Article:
Keach and Shelley

Denis Donoghue

  • Shelley’s Style by William Keach
    Methuen, 269 pp, £18.00, April 1985, ISBN 0 416 30320 X
  • Ariel: A Shelley Romance by André Maurois and Ella D’Arcy
    Penguin, 252 pp, £1.95, September 1985, ISBN 0 14 000001 1

His is a fine book, but I wish Mr Keach had supplied a more explicit context for it. Apart from saying that Shelley’s language hasn’t been adequately described, he relies on the reader to know how the critical debate stands. He assumes too much, so I’ll mention some of the matters he takes for granted.

The case against Shelley has been stated so insistently by modern critics that you would imagine they had invented it. But Arnold, Eliot, Leavis and other opponents have merely refined what Hazlitt said in 1821 and Mary Shelley said, among more laudatory things, in 1824. The gist of it is that Shelley’s sense of reality is immature. ‘His bending, flexible form,’ as Hazlitt put it, ‘appears to take no strong hold of things, does not grapple with the world about him, but slides from it like a river.’ Shelley’s style – Hazlitt still – ‘is to poetry what astrology is to natural science – a passionate dream, a straining after impossibilities, a record of fond conjectures, a confused embodying of vague abstractions.’ Mary Shelley’s note on the poems of 1822, like her note on ‘The Witch of Atlas’, observed that Shelley couldn’t ‘bend his mind away from the broodings and wanderings of thought, divested from human interest, which he best loved’.

The sustained academic defence of Shelley began with two books by Carl Grabo, A Newton among Poets (1930) and The Magic Plant (1936): fighting books, but no match for Leavis’s dismissive account of Shelley in Revaluation (1936). Herbert Read, G.Wilson Knight, Frederick Pottle and many other defenders argued that Shelley’s poetry is sustained by the coherence of its imagery, and that the work as a whole shows an extremely intelligent mind fully in touch with the philosophy and science available to him. More recently, scholars have made much of his relations to Locke and Hume rather than to Plato.

The most formidable defence of Shelley is Harold Bloom’s Shelley’s Mythmaking (1959). Bloom dealt with the case by shifting its ground. We are to read Shelley as ‘an agnostic mythmaker’: ‘from his concrete I-Thou relationships, the poet can dare to make his own abstractions, rather than adhere to formulated myth, traditionally developed from such meetings.’ Bloom’s authority was Martin Buber’s distinction, in I and Thou, between the two primary words, I-Thou and I-It:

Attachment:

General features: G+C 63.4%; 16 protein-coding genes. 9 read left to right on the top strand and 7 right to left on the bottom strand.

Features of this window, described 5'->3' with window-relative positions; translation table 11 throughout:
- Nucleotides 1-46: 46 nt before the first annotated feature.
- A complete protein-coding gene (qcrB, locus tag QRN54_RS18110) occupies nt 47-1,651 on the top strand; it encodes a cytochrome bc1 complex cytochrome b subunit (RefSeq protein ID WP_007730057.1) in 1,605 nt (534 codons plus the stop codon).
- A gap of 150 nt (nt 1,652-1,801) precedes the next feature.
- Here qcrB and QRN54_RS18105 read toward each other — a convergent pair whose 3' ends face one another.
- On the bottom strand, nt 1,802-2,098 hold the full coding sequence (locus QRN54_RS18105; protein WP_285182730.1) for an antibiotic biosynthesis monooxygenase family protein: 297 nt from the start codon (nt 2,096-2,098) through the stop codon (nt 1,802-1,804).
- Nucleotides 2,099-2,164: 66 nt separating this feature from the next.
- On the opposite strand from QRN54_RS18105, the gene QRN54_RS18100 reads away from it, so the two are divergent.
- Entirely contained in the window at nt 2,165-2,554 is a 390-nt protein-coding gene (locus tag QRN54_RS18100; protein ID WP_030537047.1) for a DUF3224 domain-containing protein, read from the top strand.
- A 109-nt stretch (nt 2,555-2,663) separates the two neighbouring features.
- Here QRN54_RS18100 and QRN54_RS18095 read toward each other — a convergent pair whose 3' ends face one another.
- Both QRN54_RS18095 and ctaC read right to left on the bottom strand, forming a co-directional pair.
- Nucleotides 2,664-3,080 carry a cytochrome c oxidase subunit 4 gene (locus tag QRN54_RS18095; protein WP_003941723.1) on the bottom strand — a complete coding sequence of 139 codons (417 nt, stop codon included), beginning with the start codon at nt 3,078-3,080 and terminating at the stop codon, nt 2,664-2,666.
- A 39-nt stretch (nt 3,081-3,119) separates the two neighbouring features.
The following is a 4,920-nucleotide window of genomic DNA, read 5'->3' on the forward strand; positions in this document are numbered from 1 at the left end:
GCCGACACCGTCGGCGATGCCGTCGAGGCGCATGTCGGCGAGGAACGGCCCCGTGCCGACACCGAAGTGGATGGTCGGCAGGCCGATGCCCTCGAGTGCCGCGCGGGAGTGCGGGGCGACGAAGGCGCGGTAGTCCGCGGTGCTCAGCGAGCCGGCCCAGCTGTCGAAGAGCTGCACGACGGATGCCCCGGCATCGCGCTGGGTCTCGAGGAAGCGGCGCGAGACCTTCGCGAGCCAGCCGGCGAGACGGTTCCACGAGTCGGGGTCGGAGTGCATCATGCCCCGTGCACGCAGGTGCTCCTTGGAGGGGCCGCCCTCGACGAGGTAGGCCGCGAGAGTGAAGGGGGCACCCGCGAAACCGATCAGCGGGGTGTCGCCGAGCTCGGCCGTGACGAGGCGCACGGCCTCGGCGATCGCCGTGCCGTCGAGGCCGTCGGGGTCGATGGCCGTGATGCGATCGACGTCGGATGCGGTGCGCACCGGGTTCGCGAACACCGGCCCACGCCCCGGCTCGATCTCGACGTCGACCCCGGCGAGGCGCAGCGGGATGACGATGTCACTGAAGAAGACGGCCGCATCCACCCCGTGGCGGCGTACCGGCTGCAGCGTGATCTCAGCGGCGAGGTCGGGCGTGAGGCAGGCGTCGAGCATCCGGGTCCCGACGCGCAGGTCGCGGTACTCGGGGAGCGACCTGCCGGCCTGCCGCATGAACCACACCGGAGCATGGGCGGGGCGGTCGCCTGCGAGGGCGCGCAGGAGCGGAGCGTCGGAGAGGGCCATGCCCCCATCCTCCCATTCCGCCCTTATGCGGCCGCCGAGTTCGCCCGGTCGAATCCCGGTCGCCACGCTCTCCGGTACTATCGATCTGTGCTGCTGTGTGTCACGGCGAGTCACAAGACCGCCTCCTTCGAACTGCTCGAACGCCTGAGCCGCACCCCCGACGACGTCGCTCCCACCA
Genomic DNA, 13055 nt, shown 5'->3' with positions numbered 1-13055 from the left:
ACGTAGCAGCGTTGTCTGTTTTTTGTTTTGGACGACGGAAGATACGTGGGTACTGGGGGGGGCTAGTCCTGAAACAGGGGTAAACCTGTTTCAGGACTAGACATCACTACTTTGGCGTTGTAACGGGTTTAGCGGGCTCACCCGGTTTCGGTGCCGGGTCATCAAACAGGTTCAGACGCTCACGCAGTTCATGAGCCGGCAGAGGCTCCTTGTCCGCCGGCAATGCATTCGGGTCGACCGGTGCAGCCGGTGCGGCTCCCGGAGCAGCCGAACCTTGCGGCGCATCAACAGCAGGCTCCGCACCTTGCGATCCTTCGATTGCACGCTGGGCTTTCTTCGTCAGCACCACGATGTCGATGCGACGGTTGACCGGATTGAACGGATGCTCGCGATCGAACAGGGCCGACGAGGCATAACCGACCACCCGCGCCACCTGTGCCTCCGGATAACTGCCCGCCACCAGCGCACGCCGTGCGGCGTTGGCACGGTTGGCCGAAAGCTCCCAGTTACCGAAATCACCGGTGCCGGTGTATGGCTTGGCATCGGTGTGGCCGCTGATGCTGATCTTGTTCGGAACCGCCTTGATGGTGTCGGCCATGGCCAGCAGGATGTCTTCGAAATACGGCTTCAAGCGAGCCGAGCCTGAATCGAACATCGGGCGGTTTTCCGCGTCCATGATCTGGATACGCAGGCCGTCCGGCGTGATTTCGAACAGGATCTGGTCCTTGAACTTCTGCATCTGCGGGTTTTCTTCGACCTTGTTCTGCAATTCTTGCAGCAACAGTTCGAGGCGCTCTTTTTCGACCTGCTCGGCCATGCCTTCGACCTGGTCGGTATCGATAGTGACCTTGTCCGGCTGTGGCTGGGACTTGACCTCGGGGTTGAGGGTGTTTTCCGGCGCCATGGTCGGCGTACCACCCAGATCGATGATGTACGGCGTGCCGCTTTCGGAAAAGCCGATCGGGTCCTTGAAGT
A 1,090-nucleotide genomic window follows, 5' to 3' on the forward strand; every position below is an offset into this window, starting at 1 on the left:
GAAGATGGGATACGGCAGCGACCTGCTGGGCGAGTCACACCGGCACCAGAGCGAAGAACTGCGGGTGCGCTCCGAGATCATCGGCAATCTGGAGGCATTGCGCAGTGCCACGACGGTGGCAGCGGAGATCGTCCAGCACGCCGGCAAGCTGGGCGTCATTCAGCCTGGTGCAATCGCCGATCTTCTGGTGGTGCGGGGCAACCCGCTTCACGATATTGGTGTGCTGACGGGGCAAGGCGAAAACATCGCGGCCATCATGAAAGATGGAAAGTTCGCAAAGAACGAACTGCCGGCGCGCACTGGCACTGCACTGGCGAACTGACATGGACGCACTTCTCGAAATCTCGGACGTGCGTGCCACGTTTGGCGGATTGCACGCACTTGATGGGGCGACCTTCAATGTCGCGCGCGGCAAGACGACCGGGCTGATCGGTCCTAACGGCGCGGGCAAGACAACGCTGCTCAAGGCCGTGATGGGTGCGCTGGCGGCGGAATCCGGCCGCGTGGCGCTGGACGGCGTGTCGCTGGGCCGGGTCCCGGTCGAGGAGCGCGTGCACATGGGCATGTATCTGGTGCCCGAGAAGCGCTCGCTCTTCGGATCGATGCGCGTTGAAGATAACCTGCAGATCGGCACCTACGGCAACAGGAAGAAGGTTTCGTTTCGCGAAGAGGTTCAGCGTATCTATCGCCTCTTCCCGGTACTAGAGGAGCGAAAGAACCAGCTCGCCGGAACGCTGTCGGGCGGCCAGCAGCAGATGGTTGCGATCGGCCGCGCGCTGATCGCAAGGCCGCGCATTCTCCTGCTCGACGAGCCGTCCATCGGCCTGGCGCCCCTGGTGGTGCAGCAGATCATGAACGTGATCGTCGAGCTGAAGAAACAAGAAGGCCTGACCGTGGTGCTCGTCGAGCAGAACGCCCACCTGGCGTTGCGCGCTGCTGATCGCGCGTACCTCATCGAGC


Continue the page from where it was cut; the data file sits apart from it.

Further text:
When Thou is spoken, the speaker has no thing for his object. For where there is a thing there is another thing. Every It is bounded by others; It exists only through being bounded by others. But when Thou is spoken, there is no thing. Thou has no bounds.

Bloom translated the distinction into his own terms: Experience and Relation. The act of I-It can only annotate a fallen world of experience. I-Thou projects a new relation. Shelley’s poems don’t willingly allude to an experience with the aim of recalling it or sharing it with the reader. They don’t even imagine a new experience on the analogy of an earlier one possessed and remembered: if they do, they report a vision lost. Time is not for Shelley the mercy of eternity but an affront to the endlessness of desire. His poems propose relations by virtue of the mind’s typical capacity to project new instances of itself: as the fruit, in ‘The Witch of Atlas’, turns the light and dew

by inward power
To its own substance.

What such poetry presents is the force of desire rather than any images it would be adequate to cull from experience. Bloom says: ‘The image Shelley seeks is one which can embody the confrontation of life by life, the living which is a meeting of Thous, relationship as dialogue, in which experience and its necessary objects disappear.’ So it’s beside the point to say, with Donald Davie in Purity of Diction in English Verse, that in ‘The Sensitive Plant’ and ‘The Witch of Atlas’ Shelley ‘takes a common object such as a rose or a boat, and the more he describes it, the less we remember what it is.’ Or to refer, with Leavis, to Shelley’s ‘weak grasp upon the actual’. There is no merit in urging Shelley to buck up and look hard at a rose or a boat. The disability of any image, settled upon as an act of I-Thou, is that it loses its ideal character at once and becomes an It. As Bloom says, ‘the rational event quickly runs its course; the image cannot hold the Thou.’ Besides, ‘the deep truth is imageless.’ Poetry is lost in the poem, as Shelley concedes in The Defence of Poetry.

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